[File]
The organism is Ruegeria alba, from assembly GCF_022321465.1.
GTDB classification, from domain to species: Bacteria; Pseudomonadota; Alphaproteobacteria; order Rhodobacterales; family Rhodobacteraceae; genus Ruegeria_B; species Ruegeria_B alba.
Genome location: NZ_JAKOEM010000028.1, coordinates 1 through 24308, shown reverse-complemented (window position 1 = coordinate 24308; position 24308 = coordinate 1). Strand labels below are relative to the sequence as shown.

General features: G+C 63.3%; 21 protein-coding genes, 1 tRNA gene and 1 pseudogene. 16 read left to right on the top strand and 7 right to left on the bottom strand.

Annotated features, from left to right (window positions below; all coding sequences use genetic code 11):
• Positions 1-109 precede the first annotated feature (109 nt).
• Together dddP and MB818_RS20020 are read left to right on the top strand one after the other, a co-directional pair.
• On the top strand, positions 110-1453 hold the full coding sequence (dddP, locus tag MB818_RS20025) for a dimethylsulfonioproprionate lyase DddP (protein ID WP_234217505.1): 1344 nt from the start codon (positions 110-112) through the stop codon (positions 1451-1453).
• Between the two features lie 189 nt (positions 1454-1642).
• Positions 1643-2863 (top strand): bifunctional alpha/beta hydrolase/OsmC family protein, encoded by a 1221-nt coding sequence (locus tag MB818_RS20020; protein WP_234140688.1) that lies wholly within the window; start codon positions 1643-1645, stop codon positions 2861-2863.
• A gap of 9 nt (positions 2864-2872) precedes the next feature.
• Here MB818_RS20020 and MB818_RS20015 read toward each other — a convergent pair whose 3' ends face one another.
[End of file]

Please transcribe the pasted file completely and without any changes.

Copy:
The organism is Ruegeria alba, from assembly GCF_022321465.1.
GTDB classification, from domain to species: Bacteria; Pseudomonadota; Alphaproteobacteria; order Rhodobacterales; family Rhodobacteraceae; genus Ruegeria_B; species Ruegeria_B alba.
Genome location: NZ_JAKOEM010000028.1, coordinates 1 through 24308, shown reverse-complemented (window position 1 = coordinate 24308; position 24308 = coordinate 1). Strand labels below are relative to the sequence as shown.

General features: G+C 63.3%; 21 protein-coding genes, 1 tRNA gene and 1 pseudogene. 16 read left to right on the top strand and 7 right to left on the bottom strand.

Annotated features, from left to right (window positions below; all coding sequences use genetic code 11):
• Positions 1-109 precede the first annotated feature (109 nt).
• Together dddP and MB818_RS20020 are read left to right on the top strand one after the other, a co-directional pair.
• On the top strand, positions 110-1453 hold the full coding sequence (dddP, locus tag MB818_RS20025) for a dimethylsulfonioproprionate lyase DddP (protein ID WP_234217505.1): 1344 nt from the start codon (positions 110-112) through the stop codon (positions 1451-1453).
• Between the two features lie 189 nt (positions 1454-1642).
• Positions 1643-2863 (top strand): bifunctional alpha/beta hydrolase/OsmC family protein, encoded by a 1221-nt coding sequence (locus tag MB818_RS20020; protein WP_234140688.1) that lies wholly within the window; start codon positions 1643-1645, stop codon positions 2861-2863.
• A gap of 9 nt (positions 2864-2872) precedes the next feature.
• Here MB818_RS20020 and MB818_RS20015 read toward each other — a convergent pair whose 3' ends face one another.